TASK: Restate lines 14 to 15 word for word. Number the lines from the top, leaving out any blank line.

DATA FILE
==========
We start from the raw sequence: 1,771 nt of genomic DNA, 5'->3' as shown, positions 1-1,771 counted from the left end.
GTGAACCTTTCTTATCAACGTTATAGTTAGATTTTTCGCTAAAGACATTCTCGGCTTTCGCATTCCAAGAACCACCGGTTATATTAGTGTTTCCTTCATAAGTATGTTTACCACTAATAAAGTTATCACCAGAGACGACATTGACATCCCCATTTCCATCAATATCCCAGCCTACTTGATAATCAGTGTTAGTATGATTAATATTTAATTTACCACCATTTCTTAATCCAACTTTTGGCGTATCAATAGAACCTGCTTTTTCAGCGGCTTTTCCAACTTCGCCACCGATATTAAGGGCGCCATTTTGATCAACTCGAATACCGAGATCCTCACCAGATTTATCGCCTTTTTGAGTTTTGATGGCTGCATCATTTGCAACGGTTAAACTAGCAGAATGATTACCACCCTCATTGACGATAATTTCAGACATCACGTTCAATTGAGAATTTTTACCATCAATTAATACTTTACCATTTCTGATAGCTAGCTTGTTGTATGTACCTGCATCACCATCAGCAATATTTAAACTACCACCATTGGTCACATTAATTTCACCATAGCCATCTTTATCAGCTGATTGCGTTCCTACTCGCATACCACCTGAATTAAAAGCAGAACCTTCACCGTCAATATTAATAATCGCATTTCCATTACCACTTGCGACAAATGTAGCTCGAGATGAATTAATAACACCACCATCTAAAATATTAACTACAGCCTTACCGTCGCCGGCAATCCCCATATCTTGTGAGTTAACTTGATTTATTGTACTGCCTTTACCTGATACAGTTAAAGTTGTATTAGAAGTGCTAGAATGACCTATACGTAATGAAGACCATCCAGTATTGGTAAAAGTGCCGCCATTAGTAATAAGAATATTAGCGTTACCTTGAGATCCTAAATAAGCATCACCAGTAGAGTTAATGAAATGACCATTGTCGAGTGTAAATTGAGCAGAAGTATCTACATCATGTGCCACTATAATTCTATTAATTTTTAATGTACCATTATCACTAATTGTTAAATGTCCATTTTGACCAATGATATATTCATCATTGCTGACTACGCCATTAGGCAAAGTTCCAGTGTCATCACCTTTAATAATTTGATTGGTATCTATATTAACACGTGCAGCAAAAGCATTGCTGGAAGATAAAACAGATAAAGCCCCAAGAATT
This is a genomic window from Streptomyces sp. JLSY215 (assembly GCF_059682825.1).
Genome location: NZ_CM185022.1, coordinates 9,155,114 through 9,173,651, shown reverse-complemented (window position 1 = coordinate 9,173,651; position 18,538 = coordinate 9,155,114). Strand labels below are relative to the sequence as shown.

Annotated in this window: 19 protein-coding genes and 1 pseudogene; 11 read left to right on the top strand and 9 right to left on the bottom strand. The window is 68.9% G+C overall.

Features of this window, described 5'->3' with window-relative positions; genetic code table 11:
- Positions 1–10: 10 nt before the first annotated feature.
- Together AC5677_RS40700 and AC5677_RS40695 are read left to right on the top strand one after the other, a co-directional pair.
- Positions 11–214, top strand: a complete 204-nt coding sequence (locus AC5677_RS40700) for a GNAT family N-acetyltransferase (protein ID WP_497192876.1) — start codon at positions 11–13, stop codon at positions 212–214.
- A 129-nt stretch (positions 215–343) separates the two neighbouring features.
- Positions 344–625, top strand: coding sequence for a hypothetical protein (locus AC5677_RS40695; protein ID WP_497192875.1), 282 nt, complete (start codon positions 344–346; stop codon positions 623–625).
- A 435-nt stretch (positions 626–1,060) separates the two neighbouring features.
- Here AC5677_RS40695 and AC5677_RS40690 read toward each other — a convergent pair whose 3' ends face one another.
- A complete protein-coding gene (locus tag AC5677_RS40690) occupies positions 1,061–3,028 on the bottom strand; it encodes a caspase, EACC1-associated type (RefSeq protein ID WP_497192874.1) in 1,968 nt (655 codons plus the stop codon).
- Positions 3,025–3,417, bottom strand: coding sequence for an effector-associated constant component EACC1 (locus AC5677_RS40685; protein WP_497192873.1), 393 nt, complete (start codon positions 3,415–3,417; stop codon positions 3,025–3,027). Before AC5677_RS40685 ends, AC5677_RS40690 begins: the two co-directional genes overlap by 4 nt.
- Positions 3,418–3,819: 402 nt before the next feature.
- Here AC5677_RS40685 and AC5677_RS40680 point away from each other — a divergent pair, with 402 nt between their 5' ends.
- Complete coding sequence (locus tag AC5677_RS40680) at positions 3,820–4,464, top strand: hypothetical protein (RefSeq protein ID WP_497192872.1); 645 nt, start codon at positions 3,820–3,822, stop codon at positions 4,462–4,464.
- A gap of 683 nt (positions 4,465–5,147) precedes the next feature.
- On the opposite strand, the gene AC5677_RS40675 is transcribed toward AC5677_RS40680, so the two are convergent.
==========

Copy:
- A complete protein-coding gene (locus tag AC5677_RS40690) occupies positions 1,061–3,028 on the bottom strand; it encodes a caspase, EACC1-associated type (RefSeq protein ID WP_497192874.1) in 1,968 nt (655 codons plus the stop codon).
- Positions 3,025–3,417, bottom strand: coding sequence for an effector-associated constant component EACC1 (locus AC5677_RS40685; protein WP_497192873.1), 393 nt, complete (start codon positions 3,415–3,417; stop codon positions 3,025–3,027). Before AC5677_RS40685 ends, AC5677_RS40690 begins: the two co-directional genes overlap by 4 nt.